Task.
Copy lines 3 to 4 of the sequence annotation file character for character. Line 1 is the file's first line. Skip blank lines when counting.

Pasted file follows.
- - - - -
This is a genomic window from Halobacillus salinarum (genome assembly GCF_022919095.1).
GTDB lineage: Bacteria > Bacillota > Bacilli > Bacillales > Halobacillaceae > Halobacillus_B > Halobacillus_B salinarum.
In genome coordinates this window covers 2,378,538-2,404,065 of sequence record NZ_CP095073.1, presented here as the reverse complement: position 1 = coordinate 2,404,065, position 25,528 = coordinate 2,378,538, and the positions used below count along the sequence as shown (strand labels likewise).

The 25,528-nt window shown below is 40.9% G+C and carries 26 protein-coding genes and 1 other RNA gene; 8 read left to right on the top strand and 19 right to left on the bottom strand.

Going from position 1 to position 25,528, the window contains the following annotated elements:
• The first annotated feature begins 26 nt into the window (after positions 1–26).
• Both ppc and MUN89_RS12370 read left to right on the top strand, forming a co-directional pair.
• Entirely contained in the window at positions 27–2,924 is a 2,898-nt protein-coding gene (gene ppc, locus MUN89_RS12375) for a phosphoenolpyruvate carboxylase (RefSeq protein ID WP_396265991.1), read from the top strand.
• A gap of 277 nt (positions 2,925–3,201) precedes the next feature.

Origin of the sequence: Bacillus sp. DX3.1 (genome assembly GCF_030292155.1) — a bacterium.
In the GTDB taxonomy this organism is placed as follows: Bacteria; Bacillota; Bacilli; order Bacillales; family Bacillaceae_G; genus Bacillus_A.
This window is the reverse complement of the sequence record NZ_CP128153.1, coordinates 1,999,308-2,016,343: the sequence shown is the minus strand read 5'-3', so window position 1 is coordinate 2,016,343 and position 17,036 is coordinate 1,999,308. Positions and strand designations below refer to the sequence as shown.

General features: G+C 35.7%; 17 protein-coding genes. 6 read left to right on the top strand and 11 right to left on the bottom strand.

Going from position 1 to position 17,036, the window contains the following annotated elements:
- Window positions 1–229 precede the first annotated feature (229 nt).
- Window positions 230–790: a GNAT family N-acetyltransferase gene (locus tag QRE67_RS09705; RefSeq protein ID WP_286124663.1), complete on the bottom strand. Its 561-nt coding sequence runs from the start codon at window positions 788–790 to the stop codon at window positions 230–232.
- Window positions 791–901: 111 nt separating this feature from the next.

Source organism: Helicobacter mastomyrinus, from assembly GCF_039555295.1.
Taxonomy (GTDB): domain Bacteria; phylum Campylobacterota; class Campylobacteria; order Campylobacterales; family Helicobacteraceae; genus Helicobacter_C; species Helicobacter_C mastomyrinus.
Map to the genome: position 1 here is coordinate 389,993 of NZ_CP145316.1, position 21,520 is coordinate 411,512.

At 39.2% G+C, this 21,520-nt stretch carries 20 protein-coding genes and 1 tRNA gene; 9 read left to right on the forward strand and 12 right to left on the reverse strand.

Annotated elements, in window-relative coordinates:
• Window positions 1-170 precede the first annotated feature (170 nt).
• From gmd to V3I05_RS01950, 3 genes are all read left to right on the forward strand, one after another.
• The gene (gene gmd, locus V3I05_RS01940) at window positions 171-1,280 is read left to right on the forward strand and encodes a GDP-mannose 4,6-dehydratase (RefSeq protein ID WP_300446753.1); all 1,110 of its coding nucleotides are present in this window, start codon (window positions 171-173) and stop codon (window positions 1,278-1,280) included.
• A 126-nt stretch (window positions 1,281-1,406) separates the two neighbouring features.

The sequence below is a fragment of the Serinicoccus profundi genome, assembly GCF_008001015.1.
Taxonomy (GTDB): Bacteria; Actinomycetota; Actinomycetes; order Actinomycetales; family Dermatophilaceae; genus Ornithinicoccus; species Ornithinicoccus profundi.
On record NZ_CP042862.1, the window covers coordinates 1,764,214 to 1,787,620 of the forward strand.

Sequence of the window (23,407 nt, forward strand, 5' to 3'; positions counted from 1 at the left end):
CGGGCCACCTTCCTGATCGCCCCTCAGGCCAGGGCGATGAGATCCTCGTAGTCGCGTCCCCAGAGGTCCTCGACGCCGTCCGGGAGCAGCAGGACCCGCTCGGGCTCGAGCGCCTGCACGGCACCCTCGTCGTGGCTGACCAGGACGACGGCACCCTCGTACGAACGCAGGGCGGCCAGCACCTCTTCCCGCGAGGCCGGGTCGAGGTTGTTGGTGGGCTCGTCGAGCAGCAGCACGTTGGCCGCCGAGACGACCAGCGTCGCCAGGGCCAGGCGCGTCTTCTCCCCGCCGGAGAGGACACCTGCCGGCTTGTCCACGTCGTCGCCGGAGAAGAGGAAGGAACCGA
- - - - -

In genome coordinates this window covers 2,378,538-2,404,065 of sequence record NZ_CP095073.1, presented here as the reverse complement: position 1 = coordinate 2,404,065, position 25,528 = coordinate 2,378,538, and the positions used below count along the sequence as shown (strand labels likewise).

The 25,528-nt window shown below is 40.9% G+C and carries 26 protein-coding genes and 1 other RNA gene; 8 read left to right on the top strand and 19 right to left on the bottom strand.